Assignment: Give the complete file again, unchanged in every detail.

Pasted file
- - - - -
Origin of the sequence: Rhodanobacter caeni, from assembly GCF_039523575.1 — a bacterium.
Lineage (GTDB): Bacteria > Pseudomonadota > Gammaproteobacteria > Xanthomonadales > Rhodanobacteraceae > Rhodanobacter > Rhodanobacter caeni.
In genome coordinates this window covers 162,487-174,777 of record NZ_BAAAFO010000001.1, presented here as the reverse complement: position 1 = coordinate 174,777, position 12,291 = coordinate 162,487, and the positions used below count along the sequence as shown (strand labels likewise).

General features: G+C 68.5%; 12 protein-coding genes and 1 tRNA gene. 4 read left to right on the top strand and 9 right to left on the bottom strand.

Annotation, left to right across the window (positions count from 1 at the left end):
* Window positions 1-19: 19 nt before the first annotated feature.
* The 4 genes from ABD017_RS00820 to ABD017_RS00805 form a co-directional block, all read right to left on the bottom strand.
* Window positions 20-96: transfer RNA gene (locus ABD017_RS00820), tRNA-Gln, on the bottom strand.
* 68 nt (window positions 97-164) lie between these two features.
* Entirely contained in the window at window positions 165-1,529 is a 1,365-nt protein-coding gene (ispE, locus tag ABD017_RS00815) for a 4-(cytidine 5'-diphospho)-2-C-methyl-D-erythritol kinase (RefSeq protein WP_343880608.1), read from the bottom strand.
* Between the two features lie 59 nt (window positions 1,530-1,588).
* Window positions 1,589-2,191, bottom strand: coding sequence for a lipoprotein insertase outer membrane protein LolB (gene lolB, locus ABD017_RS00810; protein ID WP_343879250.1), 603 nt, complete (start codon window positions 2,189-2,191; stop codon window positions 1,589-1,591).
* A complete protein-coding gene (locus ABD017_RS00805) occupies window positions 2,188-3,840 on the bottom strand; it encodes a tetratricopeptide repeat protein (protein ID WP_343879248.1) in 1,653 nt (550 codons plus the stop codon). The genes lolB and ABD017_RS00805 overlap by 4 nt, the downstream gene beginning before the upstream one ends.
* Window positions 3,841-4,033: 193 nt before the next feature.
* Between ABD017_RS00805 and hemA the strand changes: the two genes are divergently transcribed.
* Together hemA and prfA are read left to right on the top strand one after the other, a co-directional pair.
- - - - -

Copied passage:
Origin of the sequence: Rhodanobacter caeni, from assembly GCF_039523575.1 — a bacterium.
Lineage (GTDB): Bacteria > Pseudomonadota > Gammaproteobacteria > Xanthomonadales > Rhodanobacteraceae > Rhodanobacter > Rhodanobacter caeni.
In genome coordinates this window covers 162,487-174,777 of record NZ_BAAAFO010000001.1, presented here as the reverse complement: position 1 = coordinate 174,777, position 12,291 = coordinate 162,487, and the positions used below count along the sequence as shown (strand labels likewise).

General features: G+C 68.5%; 12 protein-coding genes and 1 tRNA gene. 4 read left to right on the top strand and 9 right to left on the bottom strand.

Annotation, left to right across the window (positions count from 1 at the left end):
* Window positions 1-19: 19 nt before the first annotated feature.
* The 4 genes from ABD017_RS00820 to ABD017_RS00805 form a co-directional block, all read right to left on the bottom strand.
* Window positions 20-96: transfer RNA gene (locus ABD017_RS00820), tRNA-Gln, on the bottom strand.
* 68 nt (window positions 97-164) lie between these two features.
* Entirely contained in the window at window positions 165-1,529 is a 1,365-nt protein-coding gene (ispE, locus tag ABD017_RS00815) for a 4-(cytidine 5'-diphospho)-2-C-methyl-D-erythritol kinase (RefSeq protein WP_343880608.1), read from the bottom strand.
* Between the two features lie 59 nt (window positions 1,530-1,588).
* Window positions 1,589-2,191, bottom strand: coding sequence for a lipoprotein insertase outer membrane protein LolB (gene lolB, locus ABD017_RS00810; protein ID WP_343879250.1), 603 nt, complete (start codon window positions 2,189-2,191; stop codon window positions 1,589-1,591).
* A complete protein-coding gene (locus ABD017_RS00805) occupies window positions 2,188-3,840 on the bottom strand; it encodes a tetratricopeptide repeat protein (protein ID WP_343879248.1) in 1,653 nt (550 codons plus the stop codon). The genes lolB and ABD017_RS00805 overlap by 4 nt, the downstream gene beginning before the upstream one ends.
* Window positions 3,841-4,033: 193 nt before the next feature.
* Between ABD017_RS00805 and hemA the strand changes: the two genes are divergently transcribed.
* Together hemA and prfA are read left to right on the top strand one after the other, a co-directional pair.